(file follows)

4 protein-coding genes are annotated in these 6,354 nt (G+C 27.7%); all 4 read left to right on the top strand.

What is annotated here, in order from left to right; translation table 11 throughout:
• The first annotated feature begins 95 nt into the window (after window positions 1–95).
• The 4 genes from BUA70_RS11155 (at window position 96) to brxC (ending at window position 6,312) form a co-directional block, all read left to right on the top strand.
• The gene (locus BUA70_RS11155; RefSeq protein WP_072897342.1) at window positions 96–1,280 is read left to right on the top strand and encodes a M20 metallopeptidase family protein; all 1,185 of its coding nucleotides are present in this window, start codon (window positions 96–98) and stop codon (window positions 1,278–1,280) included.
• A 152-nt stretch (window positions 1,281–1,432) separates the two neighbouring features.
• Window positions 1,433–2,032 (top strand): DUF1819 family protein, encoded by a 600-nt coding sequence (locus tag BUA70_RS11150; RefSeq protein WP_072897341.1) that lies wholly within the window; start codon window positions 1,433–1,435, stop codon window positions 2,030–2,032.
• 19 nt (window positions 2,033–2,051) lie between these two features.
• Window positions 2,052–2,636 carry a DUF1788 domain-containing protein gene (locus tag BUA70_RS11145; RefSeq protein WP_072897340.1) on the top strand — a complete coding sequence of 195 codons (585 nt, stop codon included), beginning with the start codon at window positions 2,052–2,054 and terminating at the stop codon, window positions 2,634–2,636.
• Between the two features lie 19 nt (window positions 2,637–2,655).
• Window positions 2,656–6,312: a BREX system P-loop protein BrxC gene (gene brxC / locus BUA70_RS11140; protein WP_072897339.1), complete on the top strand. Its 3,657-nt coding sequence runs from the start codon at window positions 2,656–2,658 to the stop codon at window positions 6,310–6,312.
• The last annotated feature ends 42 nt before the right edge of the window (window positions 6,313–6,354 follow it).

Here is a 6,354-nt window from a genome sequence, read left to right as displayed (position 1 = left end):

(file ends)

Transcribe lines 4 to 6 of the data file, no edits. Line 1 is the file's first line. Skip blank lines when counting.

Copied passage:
• The 4 genes from BUA70_RS11155 (at window position 96) to brxC (ending at window position 6,312) form a co-directional block, all read left to right on the top strand.
• The gene (locus BUA70_RS11155; RefSeq protein WP_072897342.1) at window positions 96–1,280 is read left to right on the top strand and encodes a M20 metallopeptidase family protein; all 1,185 of its coding nucleotides are present in this window, start codon (window positions 96–98) and stop codon (window positions 1,278–1,280) included.
• A 152-nt stretch (window positions 1,281–1,432) separates the two neighbouring features.